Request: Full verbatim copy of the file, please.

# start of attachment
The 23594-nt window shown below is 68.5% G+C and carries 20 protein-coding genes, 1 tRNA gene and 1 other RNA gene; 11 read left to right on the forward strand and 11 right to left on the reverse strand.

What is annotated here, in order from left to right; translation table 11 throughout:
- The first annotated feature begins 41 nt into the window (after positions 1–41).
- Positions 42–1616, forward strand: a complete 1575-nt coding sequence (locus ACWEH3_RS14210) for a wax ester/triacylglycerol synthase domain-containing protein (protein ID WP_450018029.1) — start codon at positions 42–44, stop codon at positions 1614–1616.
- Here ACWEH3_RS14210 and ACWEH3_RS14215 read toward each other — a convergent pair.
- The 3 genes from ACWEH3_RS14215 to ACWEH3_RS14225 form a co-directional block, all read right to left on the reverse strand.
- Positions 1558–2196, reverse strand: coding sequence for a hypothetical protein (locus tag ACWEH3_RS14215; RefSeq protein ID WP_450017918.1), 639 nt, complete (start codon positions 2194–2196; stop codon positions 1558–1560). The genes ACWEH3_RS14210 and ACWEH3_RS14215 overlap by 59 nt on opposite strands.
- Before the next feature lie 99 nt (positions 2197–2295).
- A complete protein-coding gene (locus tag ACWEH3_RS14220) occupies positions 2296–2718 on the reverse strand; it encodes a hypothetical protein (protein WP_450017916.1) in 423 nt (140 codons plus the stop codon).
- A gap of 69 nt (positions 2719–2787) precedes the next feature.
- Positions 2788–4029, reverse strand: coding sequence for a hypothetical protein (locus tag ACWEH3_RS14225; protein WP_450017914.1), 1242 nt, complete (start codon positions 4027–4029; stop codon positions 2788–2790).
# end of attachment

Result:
The 23594-nt window shown below is 68.5% G+C and carries 20 protein-coding genes, 1 tRNA gene and 1 other RNA gene; 11 read left to right on the forward strand and 11 right to left on the reverse strand.

What is annotated here, in order from left to right; translation table 11 throughout:
- The first annotated feature begins 41 nt into the window (after positions 1–41).
- Positions 42–1616, forward strand: a complete 1575-nt coding sequence (locus ACWEH3_RS14210) for a wax ester/triacylglycerol synthase domain-containing protein (protein ID WP_450018029.1) — start codon at positions 42–44, stop codon at positions 1614–1616.
- Here ACWEH3_RS14210 and ACWEH3_RS14215 read toward each other — a convergent pair.
- The 3 genes from ACWEH3_RS14215 to ACWEH3_RS14225 form a co-directional block, all read right to left on the reverse strand.
- Positions 1558–2196, reverse strand: coding sequence for a hypothetical protein (locus tag ACWEH3_RS14215; RefSeq protein ID WP_450017918.1), 639 nt, complete (start codon positions 2194–2196; stop codon positions 1558–1560). The genes ACWEH3_RS14210 and ACWEH3_RS14215 overlap by 59 nt on opposite strands.
- Before the next feature lie 99 nt (positions 2197–2295).
- A complete protein-coding gene (locus tag ACWEH3_RS14220) occupies positions 2296–2718 on the reverse strand; it encodes a hypothetical protein (protein WP_450017916.1) in 423 nt (140 codons plus the stop codon).
- A gap of 69 nt (positions 2719–2787) precedes the next feature.
- Positions 2788–4029, reverse strand: coding sequence for a hypothetical protein (locus tag ACWEH3_RS14225; protein WP_450017914.1), 1242 nt, complete (start codon positions 4027–4029; stop codon positions 2788–2790).